Jenny Darrow, MAT Making Technology an Academic Affair

Jenny Darrow was working as a help desk technician at the University of California at Riverside when she discovered Marlboro’s M.A. in Teaching with Technology program. She really wanted to get further into higher education and to work with faculty, and was looking for graduate programs in education technology.

“I thought Marlboro College was this beautiful little campus in Marlboro,” said Jenny, now the director of academic technology at Keene State College. “I didn’t realize the grad center was so brand new and innovative.” Looking back on her experience at Marlboro, Jenny says, “It was innovative, it was quick and it was an absolutely wonderful experience.”

When she first worked for Keene State, Jenny was in the information technology department. After a few years, the provost decided that there needed to be more of an emphasis on academic technology, so a group from IT moved under academic affairs. Now a small group works with Jenny to support faculty teaching and student learning. “Our job is getting people comfortable with technology, understanding why they should be using technology,” she said.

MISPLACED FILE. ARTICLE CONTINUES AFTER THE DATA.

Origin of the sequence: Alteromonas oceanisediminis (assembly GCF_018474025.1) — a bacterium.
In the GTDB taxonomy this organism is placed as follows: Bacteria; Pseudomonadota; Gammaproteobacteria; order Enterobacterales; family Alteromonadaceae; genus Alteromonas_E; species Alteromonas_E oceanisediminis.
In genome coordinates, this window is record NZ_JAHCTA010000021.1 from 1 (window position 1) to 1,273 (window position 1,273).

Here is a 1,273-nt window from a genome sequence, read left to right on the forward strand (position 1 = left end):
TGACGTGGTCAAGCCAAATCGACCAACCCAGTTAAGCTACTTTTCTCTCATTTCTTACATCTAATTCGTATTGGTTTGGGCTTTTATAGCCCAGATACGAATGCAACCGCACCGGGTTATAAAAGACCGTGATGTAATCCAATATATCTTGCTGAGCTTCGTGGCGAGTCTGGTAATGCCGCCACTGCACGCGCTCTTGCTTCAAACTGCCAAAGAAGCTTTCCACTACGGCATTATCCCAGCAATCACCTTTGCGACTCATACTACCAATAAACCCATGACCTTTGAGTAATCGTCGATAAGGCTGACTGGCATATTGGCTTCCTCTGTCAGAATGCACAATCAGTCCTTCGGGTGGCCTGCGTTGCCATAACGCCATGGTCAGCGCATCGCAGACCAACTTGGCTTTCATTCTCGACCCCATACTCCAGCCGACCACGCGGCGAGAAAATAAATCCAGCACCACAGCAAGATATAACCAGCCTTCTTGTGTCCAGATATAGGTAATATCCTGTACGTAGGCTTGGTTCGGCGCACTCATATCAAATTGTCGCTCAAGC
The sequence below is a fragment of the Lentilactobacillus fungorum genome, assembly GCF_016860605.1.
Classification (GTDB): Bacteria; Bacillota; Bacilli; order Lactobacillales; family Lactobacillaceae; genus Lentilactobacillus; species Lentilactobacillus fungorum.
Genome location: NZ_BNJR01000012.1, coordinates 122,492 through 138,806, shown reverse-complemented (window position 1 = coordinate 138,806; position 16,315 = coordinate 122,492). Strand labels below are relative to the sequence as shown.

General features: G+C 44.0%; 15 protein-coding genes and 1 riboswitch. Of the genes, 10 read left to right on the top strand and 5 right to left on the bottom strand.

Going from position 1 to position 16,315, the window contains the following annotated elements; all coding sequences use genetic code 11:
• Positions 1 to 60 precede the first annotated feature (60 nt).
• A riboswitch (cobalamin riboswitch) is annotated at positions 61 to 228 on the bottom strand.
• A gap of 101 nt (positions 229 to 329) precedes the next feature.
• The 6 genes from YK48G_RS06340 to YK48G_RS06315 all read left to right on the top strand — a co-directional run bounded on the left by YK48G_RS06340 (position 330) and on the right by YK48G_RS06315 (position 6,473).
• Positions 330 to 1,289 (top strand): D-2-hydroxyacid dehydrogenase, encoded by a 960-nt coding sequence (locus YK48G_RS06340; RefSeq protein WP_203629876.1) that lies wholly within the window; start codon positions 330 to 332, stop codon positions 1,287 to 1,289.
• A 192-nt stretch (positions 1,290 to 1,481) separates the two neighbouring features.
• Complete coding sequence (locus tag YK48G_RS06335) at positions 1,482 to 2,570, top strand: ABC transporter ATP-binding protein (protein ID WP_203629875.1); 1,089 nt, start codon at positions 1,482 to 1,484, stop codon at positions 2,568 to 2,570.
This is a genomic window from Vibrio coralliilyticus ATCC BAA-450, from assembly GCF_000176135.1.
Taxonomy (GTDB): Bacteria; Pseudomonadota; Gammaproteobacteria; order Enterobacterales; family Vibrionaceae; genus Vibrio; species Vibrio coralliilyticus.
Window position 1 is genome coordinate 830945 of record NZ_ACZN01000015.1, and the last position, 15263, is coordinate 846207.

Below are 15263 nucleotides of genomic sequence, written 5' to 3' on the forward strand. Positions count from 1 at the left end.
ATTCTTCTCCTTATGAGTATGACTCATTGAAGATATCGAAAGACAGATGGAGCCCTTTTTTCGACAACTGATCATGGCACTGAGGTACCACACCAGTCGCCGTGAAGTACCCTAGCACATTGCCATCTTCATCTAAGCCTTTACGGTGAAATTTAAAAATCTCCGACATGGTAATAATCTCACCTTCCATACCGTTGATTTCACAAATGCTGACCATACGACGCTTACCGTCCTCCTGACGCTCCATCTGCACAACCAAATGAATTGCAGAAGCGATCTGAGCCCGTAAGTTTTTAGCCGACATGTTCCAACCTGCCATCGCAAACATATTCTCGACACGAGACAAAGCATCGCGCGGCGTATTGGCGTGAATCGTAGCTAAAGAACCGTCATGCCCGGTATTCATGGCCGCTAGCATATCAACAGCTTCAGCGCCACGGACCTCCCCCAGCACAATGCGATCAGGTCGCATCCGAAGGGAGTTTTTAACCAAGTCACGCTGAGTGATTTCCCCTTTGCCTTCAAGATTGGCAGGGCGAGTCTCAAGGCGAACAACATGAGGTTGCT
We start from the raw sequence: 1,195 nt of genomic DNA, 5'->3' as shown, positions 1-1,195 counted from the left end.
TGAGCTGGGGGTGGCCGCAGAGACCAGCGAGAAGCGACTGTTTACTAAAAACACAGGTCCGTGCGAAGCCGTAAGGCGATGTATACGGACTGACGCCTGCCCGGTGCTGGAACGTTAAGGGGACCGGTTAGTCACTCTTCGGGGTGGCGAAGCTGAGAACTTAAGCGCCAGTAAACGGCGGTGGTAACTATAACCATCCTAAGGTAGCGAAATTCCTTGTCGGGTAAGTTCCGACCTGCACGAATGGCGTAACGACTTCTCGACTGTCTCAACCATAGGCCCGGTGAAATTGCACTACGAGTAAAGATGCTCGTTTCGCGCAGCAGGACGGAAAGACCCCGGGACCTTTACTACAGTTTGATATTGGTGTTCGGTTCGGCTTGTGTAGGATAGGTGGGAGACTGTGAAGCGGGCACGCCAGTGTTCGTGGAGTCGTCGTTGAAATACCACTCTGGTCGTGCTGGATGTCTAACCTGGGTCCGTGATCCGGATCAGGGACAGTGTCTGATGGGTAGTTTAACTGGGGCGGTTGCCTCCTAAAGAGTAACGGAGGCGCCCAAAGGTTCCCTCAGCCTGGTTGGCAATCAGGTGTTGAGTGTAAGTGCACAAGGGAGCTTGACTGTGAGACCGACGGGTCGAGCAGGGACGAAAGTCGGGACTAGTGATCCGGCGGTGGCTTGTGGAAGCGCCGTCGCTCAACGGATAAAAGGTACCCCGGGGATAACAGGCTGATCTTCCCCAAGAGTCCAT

Academic technology, or “edtech,” is still a relatively new professional field, and many colleges and universities are still adapting their IT to be most helpful in the academic environment. “Edtech is balancing the technical piece and the pedagogical piece, understanding technology and understanding where technology is heading,” said Jenny. She has found that higher education needs people who understand and are comfortable with emerging technologies but are also good creative thinkers. “They also have to understand instructional design and pedagogy—I think that is absolutely critical.”

Jenny’s experience in the MAT program was extremely encouraging and helpful for her. “I don’t think I’d be where I am now without Marlboro College,” she said. “It may sound cliché, but Marlboro will support your big ideas and encourage you to take risks.” The blended learning model allowed Jenny to work when she was ready to work,” and the cohort system provided a valuable, supportive environment. “The work we did as a cohort, the bonding we did and the learning from each other were all incredible.”

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